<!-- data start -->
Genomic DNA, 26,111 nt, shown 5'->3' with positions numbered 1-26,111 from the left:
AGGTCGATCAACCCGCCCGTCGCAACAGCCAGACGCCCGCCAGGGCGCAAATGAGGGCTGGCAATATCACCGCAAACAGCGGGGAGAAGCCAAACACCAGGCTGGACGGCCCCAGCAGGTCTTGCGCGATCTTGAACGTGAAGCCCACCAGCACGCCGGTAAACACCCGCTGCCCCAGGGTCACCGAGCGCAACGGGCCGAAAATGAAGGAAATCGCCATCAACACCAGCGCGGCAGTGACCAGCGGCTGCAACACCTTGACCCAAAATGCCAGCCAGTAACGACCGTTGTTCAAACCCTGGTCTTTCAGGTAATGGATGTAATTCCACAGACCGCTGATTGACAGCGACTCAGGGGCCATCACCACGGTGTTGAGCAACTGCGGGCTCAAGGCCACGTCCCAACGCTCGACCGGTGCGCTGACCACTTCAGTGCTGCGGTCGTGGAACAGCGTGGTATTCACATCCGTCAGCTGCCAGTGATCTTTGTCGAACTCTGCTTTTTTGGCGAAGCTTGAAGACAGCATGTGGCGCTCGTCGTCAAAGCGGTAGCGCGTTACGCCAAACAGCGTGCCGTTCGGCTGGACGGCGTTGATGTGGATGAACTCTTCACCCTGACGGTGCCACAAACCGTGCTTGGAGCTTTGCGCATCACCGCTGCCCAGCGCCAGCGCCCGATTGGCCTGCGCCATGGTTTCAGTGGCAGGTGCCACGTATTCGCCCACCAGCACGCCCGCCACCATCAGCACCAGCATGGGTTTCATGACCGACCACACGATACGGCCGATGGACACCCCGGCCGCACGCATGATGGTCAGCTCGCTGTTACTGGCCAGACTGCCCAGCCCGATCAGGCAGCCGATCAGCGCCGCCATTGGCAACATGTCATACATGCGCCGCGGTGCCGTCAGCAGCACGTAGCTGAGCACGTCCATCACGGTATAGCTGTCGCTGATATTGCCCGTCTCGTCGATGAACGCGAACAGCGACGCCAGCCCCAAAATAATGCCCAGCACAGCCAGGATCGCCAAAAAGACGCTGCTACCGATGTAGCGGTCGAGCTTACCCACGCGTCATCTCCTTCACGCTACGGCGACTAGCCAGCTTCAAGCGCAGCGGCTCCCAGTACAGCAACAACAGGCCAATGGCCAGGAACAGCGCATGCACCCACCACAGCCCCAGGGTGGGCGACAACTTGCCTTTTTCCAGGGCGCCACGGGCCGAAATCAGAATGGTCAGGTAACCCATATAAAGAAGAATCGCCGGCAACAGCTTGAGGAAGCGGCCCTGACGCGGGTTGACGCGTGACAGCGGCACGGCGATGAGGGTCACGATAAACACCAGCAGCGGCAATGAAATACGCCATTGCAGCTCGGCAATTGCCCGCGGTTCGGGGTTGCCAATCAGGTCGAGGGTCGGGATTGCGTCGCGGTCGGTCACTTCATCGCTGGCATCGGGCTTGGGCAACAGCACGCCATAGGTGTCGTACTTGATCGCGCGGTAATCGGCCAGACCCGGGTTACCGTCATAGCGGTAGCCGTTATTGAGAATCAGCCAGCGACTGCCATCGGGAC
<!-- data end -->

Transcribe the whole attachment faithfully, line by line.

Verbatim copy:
Genomic DNA, 26,111 nt, shown 5'->3' with positions numbered 1-26,111 from the left:
AGGTCGATCAACCCGCCCGTCGCAACAGCCAGACGCCCGCCAGGGCGCAAATGAGGGCTGGCAATATCACCGCAAACAGCGGGGAGAAGCCAAACACCAGGCTGGACGGCCCCAGCAGGTCTTGCGCGATCTTGAACGTGAAGCCCACCAGCACGCCGGTAAACACCCGCTGCCCCAGGGTCACCGAGCGCAACGGGCCGAAAATGAAGGAAATCGCCATCAACACCAGCGCGGCAGTGACCAGCGGCTGCAACACCTTGACCCAAAATGCCAGCCAGTAACGACCGTTGTTCAAACCCTGGTCTTTCAGGTAATGGATGTAATTCCACAGACCGCTGATTGACAGCGACTCAGGGGCCATCACCACGGTGTTGAGCAACTGCGGGCTCAAGGCCACGTCCCAACGCTCGACCGGTGCGCTGACCACTTCAGTGCTGCGGTCGTGGAACAGCGTGGTATTCACATCCGTCAGCTGCCAGTGATCTTTGTCGAACTCTGCTTTTTTGGCGAAGCTTGAAGACAGCATGTGGCGCTCGTCGTCAAAGCGGTAGCGCGTTACGCCAAACAGCGTGCCGTTCGGCTGGACGGCGTTGATGTGGATGAACTCTTCACCCTGACGGTGCCACAAACCGTGCTTGGAGCTTTGCGCATCACCGCTGCCCAGCGCCAGCGCCCGATTGGCCTGCGCCATGGTTTCAGTGGCAGGTGCCACGTATTCGCCCACCAGCACGCCCGCCACCATCAGCACCAGCATGGGTTTCATGACCGACCACACGATACGGCCGATGGACACCCCGGCCGCACGCATGATGGTCAGCTCGCTGTTACTGGCCAGACTGCCCAGCCCGATCAGGCAGCCGATCAGCGCCGCCATTGGCAACATGTCATACATGCGCCGCGGTGCCGTCAGCAGCACGTAGCTGAGCACGTCCATCACGGTATAGCTGTCGCTGATATTGCCCGTCTCGTCGATGAACGCGAACAGCGACGCCAGCCCCAAAATAATGCCCAGCACAGCCAGGATCGCCAAAAAGACGCTGCTACCGATGTAGCGGTCGAGCTTACCCACGCGTCATCTCCTTCACGCTACGGCGACTAGCCAGCTTCAAGCGCAGCGGCTCCCAGTACAGCAACAACAGGCCAATGGCCAGGAACAGCGCATGCACCCACCACAGCCCCAGGGTGGGCGACAACTTGCCTTTTTCCAGGGCGCCACGGGCCGAAATCAGAATGGTCAGGTAACCCATATAAAGAAGAATCGCCGGCAACAGCTTGAGGAAGCGGCCCTGACGCGGGTTGACGCGTGACAGCGGCACGGCGATGAGGGTCACGATAAACACCAGCAGCGGCAATGAAATACGCCATTGCAGCTCGGCAATTGCCCGCGGTTCGGGGTTGCCAATCAGGTCGAGGGTCGGGATTGCGTCGCGGTCGGTCACTTCATCGCTGGCATCGGGCTTGGGCAACAGCACGCCATAGGTGTCGTACTTGATCGCGCGGTAATCGGCCAGACCCGGGTTACCGTCATAGCGGTAGCCGTTATTGAGAATCAGCCAGCGACTGCCATCGGGAC